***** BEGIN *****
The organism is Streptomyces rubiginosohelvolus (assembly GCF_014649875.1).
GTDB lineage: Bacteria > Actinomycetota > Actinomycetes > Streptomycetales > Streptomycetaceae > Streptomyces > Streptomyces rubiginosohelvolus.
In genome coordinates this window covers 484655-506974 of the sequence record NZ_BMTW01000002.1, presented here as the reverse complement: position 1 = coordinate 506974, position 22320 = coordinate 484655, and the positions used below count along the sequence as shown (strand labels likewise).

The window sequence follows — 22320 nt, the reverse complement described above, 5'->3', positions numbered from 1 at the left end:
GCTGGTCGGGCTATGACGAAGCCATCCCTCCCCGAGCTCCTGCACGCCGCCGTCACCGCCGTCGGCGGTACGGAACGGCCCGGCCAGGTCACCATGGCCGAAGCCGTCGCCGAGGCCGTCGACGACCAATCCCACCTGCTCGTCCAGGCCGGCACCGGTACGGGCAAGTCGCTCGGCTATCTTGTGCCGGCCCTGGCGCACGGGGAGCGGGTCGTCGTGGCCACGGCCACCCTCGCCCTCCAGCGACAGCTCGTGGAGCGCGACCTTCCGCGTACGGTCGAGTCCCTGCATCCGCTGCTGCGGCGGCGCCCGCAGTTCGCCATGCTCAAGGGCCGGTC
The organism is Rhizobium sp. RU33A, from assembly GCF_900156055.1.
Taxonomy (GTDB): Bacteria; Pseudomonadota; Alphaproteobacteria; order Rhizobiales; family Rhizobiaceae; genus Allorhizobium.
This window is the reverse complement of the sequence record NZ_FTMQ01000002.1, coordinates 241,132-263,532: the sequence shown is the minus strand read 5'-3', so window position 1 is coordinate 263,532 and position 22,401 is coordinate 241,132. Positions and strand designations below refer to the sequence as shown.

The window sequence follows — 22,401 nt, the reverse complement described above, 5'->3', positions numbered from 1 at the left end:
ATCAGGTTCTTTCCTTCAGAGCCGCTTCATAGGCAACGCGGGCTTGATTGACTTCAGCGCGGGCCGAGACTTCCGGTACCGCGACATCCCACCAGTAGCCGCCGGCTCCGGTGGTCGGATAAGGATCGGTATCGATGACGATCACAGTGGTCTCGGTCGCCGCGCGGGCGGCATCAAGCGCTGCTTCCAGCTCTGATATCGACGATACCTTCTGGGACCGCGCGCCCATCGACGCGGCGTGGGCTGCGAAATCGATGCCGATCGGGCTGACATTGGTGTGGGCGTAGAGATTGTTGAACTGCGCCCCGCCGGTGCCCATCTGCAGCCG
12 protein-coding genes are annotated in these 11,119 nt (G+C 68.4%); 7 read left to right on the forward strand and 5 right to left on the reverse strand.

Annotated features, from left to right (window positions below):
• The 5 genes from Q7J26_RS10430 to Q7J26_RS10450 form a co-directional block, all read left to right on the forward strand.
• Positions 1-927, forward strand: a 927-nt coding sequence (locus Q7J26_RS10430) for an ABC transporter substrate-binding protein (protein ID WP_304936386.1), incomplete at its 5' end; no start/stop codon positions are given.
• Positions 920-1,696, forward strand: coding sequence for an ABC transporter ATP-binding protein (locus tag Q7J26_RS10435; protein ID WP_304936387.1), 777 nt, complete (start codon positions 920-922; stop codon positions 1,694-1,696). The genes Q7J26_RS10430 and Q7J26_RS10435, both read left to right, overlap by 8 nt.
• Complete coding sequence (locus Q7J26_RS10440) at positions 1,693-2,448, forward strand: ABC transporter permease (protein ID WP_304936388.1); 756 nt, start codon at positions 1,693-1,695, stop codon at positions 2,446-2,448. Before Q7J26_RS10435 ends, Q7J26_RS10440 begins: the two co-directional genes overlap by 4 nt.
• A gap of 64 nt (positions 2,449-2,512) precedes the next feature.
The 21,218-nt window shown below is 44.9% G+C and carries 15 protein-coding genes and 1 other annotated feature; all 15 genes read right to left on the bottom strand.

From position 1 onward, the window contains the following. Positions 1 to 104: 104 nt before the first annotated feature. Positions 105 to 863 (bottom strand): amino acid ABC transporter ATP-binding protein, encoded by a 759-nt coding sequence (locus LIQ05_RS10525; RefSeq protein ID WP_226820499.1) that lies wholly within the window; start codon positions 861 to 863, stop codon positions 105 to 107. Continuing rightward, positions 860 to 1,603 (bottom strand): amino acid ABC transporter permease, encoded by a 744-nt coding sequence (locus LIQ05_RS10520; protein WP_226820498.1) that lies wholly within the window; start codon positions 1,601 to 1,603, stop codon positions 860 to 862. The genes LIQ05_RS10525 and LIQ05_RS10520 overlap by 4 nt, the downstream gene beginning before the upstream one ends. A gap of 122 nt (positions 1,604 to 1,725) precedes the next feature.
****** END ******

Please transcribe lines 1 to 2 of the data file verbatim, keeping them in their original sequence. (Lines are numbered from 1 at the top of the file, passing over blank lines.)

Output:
The organism is Streptomyces rubiginosohelvolus (assembly GCF_014649875.1).
GTDB lineage: Bacteria > Actinomycetota > Actinomycetes > Streptomycetales > Streptomycetaceae > Streptomyces > Streptomyces rubiginosohelvolus.